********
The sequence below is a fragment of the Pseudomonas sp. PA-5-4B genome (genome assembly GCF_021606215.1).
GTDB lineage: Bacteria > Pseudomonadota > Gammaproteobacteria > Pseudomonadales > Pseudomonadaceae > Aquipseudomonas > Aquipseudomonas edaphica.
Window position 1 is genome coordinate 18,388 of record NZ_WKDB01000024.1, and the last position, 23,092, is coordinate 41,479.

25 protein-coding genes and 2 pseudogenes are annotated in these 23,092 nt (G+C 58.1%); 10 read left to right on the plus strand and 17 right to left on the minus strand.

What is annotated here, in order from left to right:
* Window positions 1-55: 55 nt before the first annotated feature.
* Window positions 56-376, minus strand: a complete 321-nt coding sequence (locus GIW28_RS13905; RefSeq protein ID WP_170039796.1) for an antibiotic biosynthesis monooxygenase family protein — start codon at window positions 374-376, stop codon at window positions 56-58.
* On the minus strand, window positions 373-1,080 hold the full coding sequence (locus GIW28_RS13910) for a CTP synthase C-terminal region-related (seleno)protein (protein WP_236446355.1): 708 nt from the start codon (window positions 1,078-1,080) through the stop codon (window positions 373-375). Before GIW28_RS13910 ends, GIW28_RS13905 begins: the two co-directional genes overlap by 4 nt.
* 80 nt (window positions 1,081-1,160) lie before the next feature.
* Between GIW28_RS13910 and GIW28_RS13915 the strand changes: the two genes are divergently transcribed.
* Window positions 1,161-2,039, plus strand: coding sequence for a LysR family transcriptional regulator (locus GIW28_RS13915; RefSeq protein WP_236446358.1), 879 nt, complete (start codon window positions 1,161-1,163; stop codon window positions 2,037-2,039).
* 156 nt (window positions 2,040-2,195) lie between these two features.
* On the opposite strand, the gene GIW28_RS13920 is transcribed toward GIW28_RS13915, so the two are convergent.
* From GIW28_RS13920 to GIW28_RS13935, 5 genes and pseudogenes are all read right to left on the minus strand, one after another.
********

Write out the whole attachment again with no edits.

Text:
The sequence below is a fragment of the Pseudomonas sp. PA-5-4B genome (genome assembly GCF_021606215.1).
GTDB lineage: Bacteria > Pseudomonadota > Gammaproteobacteria > Pseudomonadales > Pseudomonadaceae > Aquipseudomonas > Aquipseudomonas edaphica.
Window position 1 is genome coordinate 18,388 of record NZ_WKDB01000024.1, and the last position, 23,092, is coordinate 41,479.

25 protein-coding genes and 2 pseudogenes are annotated in these 23,092 nt (G+C 58.1%); 10 read left to right on the plus strand and 17 right to left on the minus strand.

What is annotated here, in order from left to right:
* Window positions 1-55: 55 nt before the first annotated feature.
* Window positions 56-376, minus strand: a complete 321-nt coding sequence (locus GIW28_RS13905; RefSeq protein ID WP_170039796.1) for an antibiotic biosynthesis monooxygenase family protein — start codon at window positions 374-376, stop codon at window positions 56-58.
* On the minus strand, window positions 373-1,080 hold the full coding sequence (locus GIW28_RS13910) for a CTP synthase C-terminal region-related (seleno)protein (protein WP_236446355.1): 708 nt from the start codon (window positions 1,078-1,080) through the stop codon (window positions 373-375). Before GIW28_RS13910 ends, GIW28_RS13905 begins: the two co-directional genes overlap by 4 nt.
* 80 nt (window positions 1,081-1,160) lie before the next feature.
* Between GIW28_RS13910 and GIW28_RS13915 the strand changes: the two genes are divergently transcribed.
* Window positions 1,161-2,039, plus strand: coding sequence for a LysR family transcriptional regulator (locus GIW28_RS13915; RefSeq protein WP_236446358.1), 879 nt, complete (start codon window positions 1,161-1,163; stop codon window positions 2,037-2,039).
* 156 nt (window positions 2,040-2,195) lie between these two features.
* On the opposite strand, the gene GIW28_RS13920 is transcribed toward GIW28_RS13915, so the two are convergent.
* From GIW28_RS13920 to GIW28_RS13935, 5 genes and pseudogenes are all read right to left on the minus strand, one after another.